I’ll be writing more about what I’m reading (I’ve already got some good books on my Nexus 7) but today I wanted to share a new band that I’ve been listening to.
Drummer Matt Garstka recently began playing with the American instrumental progressive metal band “Animals as Leaders”. And, preconceptions aside, I encourage you to check the band out. Fortunately, I got in early on the Google Music $7.99 all access subscription and I encourage you to do the same. It’s an amazing way to prepare for symphony concerts and, discover new music. While the style of the band is progressive, it’s totally instrumental and shows clear minimilistic, jazz, and electronic influences. Check out Matt’s playing in the video above and I encourage to check an actual track from one of their two recordings.
What are your 2014 “goals”? Leave them below the post.
I’ve written before about Yellowjacket great Will Kennedy. Click the link to the left to purchase and learn more about their new album “A Rise in the Road”. In the video below Will Walks us through the shuffle groove he employs in the track “When the Lady Dances”. It’s worth watching all the way through to hear Kennedy talk about the “Vamp Out”. What do you enjoy about Will’s playing? Leave your thoughts below the video.
Happy labor day weekend. All of us at drumchattr hope you can take some time this weekend and enjoy some down time. And, if you’ve come to catch up we thought you would enjoy this unique drum solo by Marco Minnemann. It’s a long video but it’s worth the watch! What do you find refreshing about Marco’s drumming? Leave your thoughts below the post.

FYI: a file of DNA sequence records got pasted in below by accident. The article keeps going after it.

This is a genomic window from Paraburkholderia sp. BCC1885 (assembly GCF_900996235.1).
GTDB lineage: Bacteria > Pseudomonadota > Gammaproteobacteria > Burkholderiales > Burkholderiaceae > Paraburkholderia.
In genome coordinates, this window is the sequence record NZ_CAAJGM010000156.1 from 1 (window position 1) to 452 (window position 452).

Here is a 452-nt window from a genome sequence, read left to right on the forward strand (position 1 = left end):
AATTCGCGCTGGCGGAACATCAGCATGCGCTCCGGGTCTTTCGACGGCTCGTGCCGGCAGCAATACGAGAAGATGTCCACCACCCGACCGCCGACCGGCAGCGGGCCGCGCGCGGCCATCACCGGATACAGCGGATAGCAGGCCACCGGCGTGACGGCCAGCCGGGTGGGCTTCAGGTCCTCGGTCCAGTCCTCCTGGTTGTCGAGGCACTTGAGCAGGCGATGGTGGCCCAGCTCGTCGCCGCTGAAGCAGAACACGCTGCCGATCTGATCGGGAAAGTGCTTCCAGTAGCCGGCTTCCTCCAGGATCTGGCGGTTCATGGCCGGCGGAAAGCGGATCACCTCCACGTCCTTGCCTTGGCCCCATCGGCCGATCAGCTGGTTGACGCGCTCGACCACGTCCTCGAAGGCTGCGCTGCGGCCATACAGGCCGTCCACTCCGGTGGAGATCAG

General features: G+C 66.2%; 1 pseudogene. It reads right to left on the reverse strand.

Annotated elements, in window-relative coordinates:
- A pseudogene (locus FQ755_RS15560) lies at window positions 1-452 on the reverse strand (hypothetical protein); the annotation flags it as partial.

The Yellowjackets have a new recording out called A Rise in the Road and that means some fresh Will Kennedy goodness. Check out the new album and in the meantime enjoy this short video of Will talking about what it means to be a drummer with the Yellowjackets. Some great stuff!
What is your favorite Yellowjackets album? Leave your answer below the video.
I recently stumbled across an “isolated drum track” of Ringo playing the great Beatles hit come together. And, after just a little investigation I learned that these tracks were made available partly due to their inclusion in Rock Band.
When listening I was amazed at the specific detail in which it was possible to hear nuance. If you want to hear Ringo’s famed “swung” tom fills check out the link below.
Come Together Isolated Drum Track
Recently I watched part of the Rush documentary on Netflix entitled Classic Albums: Rush 2112 and Moving Pictures. Much of the documentary features a discussion about individual tracks. The engineer at the sound board “isolated” tracks to showcase individual playing qualities of Lee, Lifeson, and Peart. How great would it be to be able to hear the isolated drum drack to YYZ?
Perhaps that isn’t enough evidence but I was struck at how great it would be if we could hear inidividual tracks for our favorite bands. Would you like to have that ability? Is this something that anyone would like? Which favorite tracks of yours would you like to hear isolated? Leave your thoughts below.